From June 2015 onwards, a considerable number of EU-based Civil Society Organisations from the sustainability, development, environment and social sectors have been meeting to consider in which way we can contribute to the implementation, monitoring and follow-up of the 2030 Agenda for Sustainable Development, both in Europe and beyond.
This week, this broad CSOs Coalition in which amongst others SOLIDAR takes part, has addressed a joint letter to the European Commission’s First Vice-President Frans Timmermans.
Calling on the EU and each of its member states to develop an overarching Sustainable Development Strategy with a timeline of 2030 and a concrete implementation plan which coordinates the achievement of the 17 goals, 169 targets and their indicators. This new EU Sustainable Development Strategy and associated implementation policies should be subject to a broad consultation with all stakeholders through an institutionalised and inclusive process. For this to be a meaningful and transparent exercise, it is critical that the results of the gap analysis are made public and sufficient notice is given of the means and timing of the consultation.
Demanding the EU to ensure that it does not cherry-pick the easiest or preferred goals and must go beyond policy-as-usual by aiming for the highest level of ambition in all the targets, guaranteeing that no-one is left behind and that planetary boundaries are fully respected.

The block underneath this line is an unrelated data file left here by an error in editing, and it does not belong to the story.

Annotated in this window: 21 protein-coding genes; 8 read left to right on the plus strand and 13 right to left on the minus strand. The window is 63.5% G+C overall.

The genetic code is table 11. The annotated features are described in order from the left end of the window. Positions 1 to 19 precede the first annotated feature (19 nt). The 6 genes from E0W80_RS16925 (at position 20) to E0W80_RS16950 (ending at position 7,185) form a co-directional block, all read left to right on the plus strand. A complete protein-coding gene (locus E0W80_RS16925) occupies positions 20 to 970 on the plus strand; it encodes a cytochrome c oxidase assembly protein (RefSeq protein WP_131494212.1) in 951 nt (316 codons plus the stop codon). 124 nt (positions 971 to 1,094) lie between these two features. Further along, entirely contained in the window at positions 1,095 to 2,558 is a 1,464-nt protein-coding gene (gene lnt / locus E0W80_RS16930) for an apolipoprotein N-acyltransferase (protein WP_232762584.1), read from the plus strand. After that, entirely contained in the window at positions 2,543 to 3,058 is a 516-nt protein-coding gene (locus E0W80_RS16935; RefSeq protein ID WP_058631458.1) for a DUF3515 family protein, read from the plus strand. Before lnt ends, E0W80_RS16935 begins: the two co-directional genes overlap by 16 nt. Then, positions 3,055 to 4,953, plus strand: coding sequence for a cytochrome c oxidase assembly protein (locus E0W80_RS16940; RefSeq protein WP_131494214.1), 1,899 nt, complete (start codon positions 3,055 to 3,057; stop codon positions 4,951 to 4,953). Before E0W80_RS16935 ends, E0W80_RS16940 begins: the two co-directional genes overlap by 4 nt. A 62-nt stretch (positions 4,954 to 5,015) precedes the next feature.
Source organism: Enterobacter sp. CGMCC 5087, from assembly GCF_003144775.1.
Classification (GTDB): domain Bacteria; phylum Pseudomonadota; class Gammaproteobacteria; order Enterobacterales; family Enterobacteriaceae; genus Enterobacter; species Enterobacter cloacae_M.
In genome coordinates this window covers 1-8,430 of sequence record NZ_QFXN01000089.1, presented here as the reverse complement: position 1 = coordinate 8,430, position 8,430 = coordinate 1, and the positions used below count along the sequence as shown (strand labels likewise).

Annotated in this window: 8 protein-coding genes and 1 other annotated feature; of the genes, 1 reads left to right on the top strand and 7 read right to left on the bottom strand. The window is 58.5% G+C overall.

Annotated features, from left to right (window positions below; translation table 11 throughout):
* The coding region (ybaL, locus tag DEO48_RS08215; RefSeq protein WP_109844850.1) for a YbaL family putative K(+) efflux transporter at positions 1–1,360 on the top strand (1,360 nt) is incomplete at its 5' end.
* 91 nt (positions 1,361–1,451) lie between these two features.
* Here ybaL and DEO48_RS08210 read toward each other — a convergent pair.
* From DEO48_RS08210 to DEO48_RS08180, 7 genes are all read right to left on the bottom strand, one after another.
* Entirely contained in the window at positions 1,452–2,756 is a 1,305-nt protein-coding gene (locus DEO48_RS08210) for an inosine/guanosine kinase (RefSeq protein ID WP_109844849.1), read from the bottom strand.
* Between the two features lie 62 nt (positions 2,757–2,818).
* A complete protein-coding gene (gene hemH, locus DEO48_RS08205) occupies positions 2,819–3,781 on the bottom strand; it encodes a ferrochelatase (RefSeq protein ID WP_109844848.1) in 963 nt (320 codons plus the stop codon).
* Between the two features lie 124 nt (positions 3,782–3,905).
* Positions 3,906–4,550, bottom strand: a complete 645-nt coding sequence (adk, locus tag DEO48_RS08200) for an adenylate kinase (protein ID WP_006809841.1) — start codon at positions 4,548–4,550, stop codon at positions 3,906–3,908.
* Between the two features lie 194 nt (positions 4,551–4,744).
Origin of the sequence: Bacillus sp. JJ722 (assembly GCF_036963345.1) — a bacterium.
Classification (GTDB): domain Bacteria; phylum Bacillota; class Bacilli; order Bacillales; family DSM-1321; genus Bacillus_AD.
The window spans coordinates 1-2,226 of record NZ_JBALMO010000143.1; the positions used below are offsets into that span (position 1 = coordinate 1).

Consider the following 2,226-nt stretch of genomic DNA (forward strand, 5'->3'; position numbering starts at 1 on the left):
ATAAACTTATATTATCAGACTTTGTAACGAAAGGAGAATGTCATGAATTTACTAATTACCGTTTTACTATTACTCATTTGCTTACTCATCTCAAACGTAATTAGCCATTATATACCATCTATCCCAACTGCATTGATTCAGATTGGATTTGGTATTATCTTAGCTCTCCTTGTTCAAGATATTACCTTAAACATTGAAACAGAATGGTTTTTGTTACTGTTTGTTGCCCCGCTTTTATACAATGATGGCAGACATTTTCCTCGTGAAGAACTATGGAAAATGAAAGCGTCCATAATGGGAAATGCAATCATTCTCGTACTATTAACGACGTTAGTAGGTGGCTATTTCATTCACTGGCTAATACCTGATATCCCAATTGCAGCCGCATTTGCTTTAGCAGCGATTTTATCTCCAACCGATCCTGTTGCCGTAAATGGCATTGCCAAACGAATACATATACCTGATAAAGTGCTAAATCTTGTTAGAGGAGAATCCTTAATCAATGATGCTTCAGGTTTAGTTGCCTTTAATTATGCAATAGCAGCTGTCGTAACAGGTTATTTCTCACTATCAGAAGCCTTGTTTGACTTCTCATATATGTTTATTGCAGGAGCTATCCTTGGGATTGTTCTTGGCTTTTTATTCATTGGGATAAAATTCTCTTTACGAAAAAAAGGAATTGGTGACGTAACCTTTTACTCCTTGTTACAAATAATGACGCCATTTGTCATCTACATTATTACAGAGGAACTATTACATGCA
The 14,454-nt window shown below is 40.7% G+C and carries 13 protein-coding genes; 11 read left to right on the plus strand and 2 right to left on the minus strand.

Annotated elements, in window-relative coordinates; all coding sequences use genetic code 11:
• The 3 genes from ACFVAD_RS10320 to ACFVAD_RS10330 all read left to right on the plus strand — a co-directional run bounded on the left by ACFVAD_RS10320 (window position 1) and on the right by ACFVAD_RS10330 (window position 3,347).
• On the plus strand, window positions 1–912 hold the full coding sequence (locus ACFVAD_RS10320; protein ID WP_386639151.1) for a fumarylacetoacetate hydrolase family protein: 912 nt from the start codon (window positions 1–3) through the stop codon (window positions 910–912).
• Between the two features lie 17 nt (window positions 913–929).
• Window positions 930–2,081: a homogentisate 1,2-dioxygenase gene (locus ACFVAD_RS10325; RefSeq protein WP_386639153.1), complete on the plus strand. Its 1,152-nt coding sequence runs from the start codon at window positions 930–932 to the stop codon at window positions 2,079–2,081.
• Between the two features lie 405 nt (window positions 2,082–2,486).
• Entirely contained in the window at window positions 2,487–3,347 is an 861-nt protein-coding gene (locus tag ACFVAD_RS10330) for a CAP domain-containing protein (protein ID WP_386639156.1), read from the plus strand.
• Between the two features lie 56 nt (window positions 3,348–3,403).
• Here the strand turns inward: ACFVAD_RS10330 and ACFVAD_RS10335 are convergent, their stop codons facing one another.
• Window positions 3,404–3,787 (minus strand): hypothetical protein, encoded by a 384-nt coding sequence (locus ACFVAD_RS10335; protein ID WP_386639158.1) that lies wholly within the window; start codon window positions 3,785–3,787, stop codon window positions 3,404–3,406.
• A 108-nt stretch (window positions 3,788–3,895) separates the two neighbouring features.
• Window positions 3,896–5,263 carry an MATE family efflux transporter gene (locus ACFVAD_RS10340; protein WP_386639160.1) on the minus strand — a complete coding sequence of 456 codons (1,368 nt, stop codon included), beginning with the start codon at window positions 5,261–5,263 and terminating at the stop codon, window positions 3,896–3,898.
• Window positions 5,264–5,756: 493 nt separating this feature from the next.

Asking the EU to take full advantage of the upcoming mid-term review of the Multiannual Financial Framework (MFF) to ensure that funding mechanisms and budget lines for civil society organisations are aligned with the new needs of the global and European challenges, and with open windows for more process work and holistic approaches.
Considering to design strong monitoring, review and accountability mechanisms. Recognising that sustainable development challenges and solutions rarely sit within national borders, the EU must develop a means to differentiate between the parts of the 2030 Agenda for which member states are primarily responsible versus those for which an EU lead is necessary and for which the EU must be held to account. Accountability must also incorporate the concept of Policy Coherence for Sustainable Development.
© UN Photo/Cia Pak